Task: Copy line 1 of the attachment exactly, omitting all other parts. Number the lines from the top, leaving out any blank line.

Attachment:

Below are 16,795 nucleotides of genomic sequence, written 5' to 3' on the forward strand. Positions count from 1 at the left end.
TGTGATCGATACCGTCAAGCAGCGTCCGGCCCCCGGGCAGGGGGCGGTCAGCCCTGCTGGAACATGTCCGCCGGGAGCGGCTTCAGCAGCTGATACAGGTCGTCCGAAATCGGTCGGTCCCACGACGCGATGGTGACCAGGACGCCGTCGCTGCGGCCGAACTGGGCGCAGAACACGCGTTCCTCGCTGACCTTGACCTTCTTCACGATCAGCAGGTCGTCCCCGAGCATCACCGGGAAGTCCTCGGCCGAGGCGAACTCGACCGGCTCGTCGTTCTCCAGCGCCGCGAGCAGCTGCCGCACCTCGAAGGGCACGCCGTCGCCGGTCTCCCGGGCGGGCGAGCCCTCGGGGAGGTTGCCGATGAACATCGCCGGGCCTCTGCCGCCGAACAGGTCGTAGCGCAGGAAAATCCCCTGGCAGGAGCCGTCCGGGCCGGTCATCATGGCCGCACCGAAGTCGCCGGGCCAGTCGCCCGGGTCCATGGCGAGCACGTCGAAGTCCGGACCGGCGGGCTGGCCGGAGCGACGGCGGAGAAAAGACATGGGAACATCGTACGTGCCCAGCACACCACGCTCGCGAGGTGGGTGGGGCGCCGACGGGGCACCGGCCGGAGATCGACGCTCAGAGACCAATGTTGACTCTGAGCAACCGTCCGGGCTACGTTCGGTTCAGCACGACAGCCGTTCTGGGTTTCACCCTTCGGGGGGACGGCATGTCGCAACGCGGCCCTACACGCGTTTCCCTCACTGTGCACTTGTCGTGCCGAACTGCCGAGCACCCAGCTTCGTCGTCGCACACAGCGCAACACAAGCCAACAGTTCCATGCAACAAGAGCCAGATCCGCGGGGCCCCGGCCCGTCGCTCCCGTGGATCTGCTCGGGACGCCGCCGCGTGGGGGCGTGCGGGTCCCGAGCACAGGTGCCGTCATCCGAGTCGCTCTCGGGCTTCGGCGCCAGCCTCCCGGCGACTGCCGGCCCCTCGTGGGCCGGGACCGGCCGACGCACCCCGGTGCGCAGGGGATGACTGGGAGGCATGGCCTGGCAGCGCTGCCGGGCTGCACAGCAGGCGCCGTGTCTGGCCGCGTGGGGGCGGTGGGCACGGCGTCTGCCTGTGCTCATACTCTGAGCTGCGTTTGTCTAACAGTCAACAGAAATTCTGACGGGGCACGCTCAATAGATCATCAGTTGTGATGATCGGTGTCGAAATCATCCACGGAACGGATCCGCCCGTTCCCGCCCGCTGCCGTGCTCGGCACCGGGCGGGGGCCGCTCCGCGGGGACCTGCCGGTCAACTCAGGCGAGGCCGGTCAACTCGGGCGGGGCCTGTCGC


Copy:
Below are 16,795 nucleotides of genomic sequence, written 5' to 3' on the forward strand. Positions count from 1 at the left end.